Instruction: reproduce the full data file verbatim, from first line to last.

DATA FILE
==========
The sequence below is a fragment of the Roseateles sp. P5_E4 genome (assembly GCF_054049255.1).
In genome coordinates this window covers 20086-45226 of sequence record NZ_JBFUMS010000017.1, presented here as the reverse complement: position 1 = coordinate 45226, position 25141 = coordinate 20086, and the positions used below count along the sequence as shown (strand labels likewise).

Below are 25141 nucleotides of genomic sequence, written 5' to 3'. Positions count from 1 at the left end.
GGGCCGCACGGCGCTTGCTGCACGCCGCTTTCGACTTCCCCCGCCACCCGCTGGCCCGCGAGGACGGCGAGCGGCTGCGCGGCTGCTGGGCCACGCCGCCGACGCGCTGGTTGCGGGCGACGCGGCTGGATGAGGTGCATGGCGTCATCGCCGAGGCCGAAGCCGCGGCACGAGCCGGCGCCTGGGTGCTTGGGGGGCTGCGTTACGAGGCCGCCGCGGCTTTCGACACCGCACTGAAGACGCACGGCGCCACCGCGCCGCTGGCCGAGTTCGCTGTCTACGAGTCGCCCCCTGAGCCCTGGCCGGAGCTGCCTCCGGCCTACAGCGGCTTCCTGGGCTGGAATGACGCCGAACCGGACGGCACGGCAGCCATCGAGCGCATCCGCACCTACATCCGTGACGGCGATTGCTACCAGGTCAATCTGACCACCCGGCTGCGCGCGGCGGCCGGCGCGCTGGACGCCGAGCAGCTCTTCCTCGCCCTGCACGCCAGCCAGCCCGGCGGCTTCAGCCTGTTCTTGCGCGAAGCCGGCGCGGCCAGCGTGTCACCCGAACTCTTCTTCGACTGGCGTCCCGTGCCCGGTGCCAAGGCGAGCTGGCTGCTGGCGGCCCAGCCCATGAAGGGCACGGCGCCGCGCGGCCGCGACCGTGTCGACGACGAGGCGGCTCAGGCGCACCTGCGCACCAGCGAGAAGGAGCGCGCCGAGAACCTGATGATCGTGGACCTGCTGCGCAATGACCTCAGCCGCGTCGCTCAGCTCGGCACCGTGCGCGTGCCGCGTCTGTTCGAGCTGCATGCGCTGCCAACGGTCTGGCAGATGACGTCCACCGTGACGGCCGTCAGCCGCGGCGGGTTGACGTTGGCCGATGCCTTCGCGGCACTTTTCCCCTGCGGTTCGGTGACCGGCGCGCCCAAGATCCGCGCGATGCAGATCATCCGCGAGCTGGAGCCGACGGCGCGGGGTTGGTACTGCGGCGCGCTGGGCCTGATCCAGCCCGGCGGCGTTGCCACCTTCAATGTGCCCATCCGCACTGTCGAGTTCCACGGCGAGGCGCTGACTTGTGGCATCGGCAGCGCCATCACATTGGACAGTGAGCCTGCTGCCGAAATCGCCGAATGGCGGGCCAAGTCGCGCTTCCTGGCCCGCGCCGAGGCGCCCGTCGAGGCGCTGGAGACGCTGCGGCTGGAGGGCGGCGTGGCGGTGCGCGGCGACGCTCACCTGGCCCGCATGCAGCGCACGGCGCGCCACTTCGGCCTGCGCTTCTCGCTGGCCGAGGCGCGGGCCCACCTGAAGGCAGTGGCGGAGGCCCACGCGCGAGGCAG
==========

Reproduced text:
The sequence below is a fragment of the Roseateles sp. P5_E4 genome (assembly GCF_054049255.1).
In genome coordinates this window covers 20086-45226 of sequence record NZ_JBFUMS010000017.1, presented here as the reverse complement: position 1 = coordinate 45226, position 25141 = coordinate 20086, and the positions used below count along the sequence as shown (strand labels likewise).

Below are 25141 nucleotides of genomic sequence, written 5' to 3'. Positions count from 1 at the left end.
GGGCCGCACGGCGCTTGCTGCACGCCGCTTTCGACTTCCCCCGCCACCCGCTGGCCCGCGAGGACGGCGAGCGGCTGCGCGGCTGCTGGGCCACGCCGCCGACGCGCTGGTTGCGGGCGACGCGGCTGGATGAGGTGCATGGCGTCATCGCCGAGGCCGAAGCCGCGGCACGAGCCGGCGCCTGGGTGCTTGGGGGGCTGCGTTACGAGGCCGCCGCGGCTTTCGACACCGCACTGAAGACGCACGGCGCCACCGCGCCGCTGGCCGAGTTCGCTGTCTACGAGTCGCCCCCTGAGCCCTGGCCGGAGCTGCCTCCGGCCTACAGCGGCTTCCTGGGCTGGAATGACGCCGAACCGGACGGCACGGCAGCCATCGAGCGCATCCGCACCTACATCCGTGACGGCGATTGCTACCAGGTCAATCTGACCACCCGGCTGCGCGCGGCGGCCGGCGCGCTGGACGCCGAGCAGCTCTTCCTCGCCCTGCACGCCAGCCAGCCCGGCGGCTTCAGCCTGTTCTTGCGCGAAGCCGGCGCGGCCAGCGTGTCACCCGAACTCTTCTTCGACTGGCGTCCCGTGCCCGGTGCCAAGGCGAGCTGGCTGCTGGCGGCCCAGCCCATGAAGGGCACGGCGCCGCGCGGCCGCGACCGTGTCGACGACGAGGCGGCTCAGGCGCACCTGCGCACCAGCGAGAAGGAGCGCGCCGAGAACCTGATGATCGTGGACCTGCTGCGCAATGACCTCAGCCGCGTCGCTCAGCTCGGCACCGTGCGCGTGCCGCGTCTGTTCGAGCTGCATGCGCTGCCAACGGTCTGGCAGATGACGTCCACCGTGACGGCCGTCAGCCGCGGCGGGTTGACGTTGGCCGATGCCTTCGCGGCACTTTTCCCCTGCGGTTCGGTGACCGGCGCGCCCAAGATCCGCGCGATGCAGATCATCCGCGAGCTGGAGCCGACGGCGCGGGGTTGGTACTGCGGCGCGCTGGGCCTGATCCAGCCCGGCGGCGTTGCCACCTTCAATGTGCCCATCCGCACTGTCGAGTTCCACGGCGAGGCGCTGACTTGTGGCATCGGCAGCGCCATCACATTGGACAGTGAGCCTGCTGCCGAAATCGCCGAATGGCGGGCCAAGTCGCGCTTCCTGGCCCGCGCCGAGGCGCCCGTCGAGGCGCTGGAGACGCTGCGGCTGGAGGGCGGCGTGGCGGTGCGCGGCGACGCTCACCTGGCCCGCATGCAGCGCACGGCGCGCCACTTCGGCCTGCGCTTCTCGCTGGCCGAGGCGCGGGCCCACCTGAAGGCAGTGGCGGAGGCCCACGCGCGAGGCAG